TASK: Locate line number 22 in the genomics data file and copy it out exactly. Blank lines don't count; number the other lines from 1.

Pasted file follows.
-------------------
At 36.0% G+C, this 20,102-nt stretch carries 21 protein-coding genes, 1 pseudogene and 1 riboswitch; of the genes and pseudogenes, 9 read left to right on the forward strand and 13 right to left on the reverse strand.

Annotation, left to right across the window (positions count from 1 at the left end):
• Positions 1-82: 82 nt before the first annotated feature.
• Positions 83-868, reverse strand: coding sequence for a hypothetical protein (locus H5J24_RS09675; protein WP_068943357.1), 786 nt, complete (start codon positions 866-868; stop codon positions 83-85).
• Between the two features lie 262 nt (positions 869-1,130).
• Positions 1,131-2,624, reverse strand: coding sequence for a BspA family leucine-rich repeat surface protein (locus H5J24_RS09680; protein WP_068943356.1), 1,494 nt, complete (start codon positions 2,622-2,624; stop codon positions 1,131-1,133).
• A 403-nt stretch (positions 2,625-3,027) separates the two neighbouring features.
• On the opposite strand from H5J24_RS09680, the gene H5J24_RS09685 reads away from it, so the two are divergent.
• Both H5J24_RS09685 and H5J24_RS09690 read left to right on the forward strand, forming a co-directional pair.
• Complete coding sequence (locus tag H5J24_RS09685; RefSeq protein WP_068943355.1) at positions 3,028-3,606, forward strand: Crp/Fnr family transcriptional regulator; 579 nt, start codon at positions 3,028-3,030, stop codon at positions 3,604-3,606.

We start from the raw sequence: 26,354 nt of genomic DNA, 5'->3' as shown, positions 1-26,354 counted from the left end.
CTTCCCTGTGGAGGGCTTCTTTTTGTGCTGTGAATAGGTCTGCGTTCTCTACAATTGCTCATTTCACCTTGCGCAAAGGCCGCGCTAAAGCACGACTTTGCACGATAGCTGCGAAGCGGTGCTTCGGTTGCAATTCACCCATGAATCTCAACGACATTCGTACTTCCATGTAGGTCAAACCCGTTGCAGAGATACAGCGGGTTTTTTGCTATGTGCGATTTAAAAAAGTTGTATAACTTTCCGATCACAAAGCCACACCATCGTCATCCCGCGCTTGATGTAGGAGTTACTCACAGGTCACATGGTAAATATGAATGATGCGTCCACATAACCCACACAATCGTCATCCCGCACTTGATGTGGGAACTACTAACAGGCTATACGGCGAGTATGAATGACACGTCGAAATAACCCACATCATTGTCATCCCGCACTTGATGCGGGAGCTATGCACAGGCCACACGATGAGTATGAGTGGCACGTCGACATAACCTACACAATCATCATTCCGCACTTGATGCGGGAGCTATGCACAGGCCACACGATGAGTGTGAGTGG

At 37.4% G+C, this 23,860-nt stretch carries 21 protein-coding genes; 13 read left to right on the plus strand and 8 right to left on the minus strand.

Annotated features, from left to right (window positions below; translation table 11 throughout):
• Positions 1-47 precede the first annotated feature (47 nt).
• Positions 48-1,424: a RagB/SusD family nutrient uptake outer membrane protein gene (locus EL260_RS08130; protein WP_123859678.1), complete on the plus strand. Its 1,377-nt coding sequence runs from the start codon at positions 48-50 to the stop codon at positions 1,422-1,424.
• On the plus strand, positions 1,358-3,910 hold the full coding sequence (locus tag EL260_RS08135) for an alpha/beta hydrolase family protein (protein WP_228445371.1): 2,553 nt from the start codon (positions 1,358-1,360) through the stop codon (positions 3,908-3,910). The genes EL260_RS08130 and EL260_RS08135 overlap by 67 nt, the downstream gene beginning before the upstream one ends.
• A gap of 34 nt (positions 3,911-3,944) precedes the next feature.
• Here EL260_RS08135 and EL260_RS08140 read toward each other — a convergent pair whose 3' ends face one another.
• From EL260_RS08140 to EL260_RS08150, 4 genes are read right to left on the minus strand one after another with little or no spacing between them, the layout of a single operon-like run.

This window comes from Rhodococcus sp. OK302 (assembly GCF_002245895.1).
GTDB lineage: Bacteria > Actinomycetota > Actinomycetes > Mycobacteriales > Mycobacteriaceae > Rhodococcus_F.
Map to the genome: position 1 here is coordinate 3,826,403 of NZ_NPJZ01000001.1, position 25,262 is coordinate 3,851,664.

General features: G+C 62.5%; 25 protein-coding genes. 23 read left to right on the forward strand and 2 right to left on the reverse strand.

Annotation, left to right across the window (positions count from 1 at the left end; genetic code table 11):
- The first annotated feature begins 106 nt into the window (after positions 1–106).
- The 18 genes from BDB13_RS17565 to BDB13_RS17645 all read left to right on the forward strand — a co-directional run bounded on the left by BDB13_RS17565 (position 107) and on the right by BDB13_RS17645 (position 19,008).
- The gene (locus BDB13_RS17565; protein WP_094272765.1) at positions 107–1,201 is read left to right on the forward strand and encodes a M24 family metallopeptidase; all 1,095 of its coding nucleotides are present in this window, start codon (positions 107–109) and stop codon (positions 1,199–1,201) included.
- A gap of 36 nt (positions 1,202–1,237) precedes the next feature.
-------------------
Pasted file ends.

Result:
GTDB lineage: Bacteria > Actinomycetota > Actinomycetes > Mycobacteriales > Mycobacteriaceae > Rhodococcus_F.